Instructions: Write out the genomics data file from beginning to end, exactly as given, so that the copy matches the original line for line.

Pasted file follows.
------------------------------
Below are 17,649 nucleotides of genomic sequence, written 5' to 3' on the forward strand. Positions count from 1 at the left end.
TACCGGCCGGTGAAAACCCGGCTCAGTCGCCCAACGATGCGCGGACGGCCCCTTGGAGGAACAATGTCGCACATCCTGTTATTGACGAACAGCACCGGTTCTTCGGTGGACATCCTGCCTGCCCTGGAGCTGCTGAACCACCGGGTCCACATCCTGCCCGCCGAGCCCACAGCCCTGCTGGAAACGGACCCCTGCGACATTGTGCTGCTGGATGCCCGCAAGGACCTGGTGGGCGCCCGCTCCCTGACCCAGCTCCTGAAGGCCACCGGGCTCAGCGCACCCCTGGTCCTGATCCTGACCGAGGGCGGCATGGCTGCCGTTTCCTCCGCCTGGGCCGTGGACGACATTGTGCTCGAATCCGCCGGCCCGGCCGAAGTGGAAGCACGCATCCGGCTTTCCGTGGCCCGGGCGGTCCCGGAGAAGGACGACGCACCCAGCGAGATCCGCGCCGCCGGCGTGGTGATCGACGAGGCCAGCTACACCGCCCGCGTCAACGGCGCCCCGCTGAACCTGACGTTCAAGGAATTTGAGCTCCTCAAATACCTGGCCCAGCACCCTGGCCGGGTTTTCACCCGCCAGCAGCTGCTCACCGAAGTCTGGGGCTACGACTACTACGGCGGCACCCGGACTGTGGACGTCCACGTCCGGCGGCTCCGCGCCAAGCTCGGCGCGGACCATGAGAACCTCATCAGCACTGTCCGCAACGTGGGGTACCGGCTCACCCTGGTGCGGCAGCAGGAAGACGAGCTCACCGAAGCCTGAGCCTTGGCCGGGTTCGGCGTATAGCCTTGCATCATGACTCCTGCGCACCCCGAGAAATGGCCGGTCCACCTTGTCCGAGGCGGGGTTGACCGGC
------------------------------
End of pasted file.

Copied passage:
Below are 17,649 nucleotides of genomic sequence, written 5' to 3' on the forward strand. Positions count from 1 at the left end.
TACCGGCCGGTGAAAACCCGGCTCAGTCGCCCAACGATGCGCGGACGGCCCCTTGGAGGAACAATGTCGCACATCCTGTTATTGACGAACAGCACCGGTTCTTCGGTGGACATCCTGCCTGCCCTGGAGCTGCTGAACCACCGGGTCCACATCCTGCCCGCCGAGCCCACAGCCCTGCTGGAAACGGACCCCTGCGACATTGTGCTGCTGGATGCCCGCAAGGACCTGGTGGGCGCCCGCTCCCTGACCCAGCTCCTGAAGGCCACCGGGCTCAGCGCACCCCTGGTCCTGATCCTGACCGAGGGCGGCATGGCTGCCGTTTCCTCCGCCTGGGCCGTGGACGACATTGTGCTCGAATCCGCCGGCCCGGCCGAAGTGGAAGCACGCATCCGGCTTTCCGTGGCCCGGGCGGTCCCGGAGAAGGACGACGCACCCAGCGAGATCCGCGCCGCCGGCGTGGTGATCGACGAGGCCAGCTACACCGCCCGCGTCAACGGCGCCCCGCTGAACCTGACGTTCAAGGAATTTGAGCTCCTCAAATACCTGGCCCAGCACCCTGGCCGGGTTTTCACCCGCCAGCAGCTGCTCACCGAAGTCTGGGGCTACGACTACTACGGCGGCACCCGGACTGTGGACGTCCACGTCCGGCGGCTCCGCGCCAAGCTCGGCGCGGACCATGAGAACCTCATCAGCACTGTCCGCAACGTGGGGTACCGGCTCACCCTGGTGCGGCAGCAGGAAGACGAGCTCACCGAAGCCTGAGCCTTGGCCGGGTTCGGCGTATAGCCTTGCATCATGACTCCTGCGCACCCCGAGAAATGGCCGGTCCACCTTGTCCGAGGCGGGGTTGACCGGC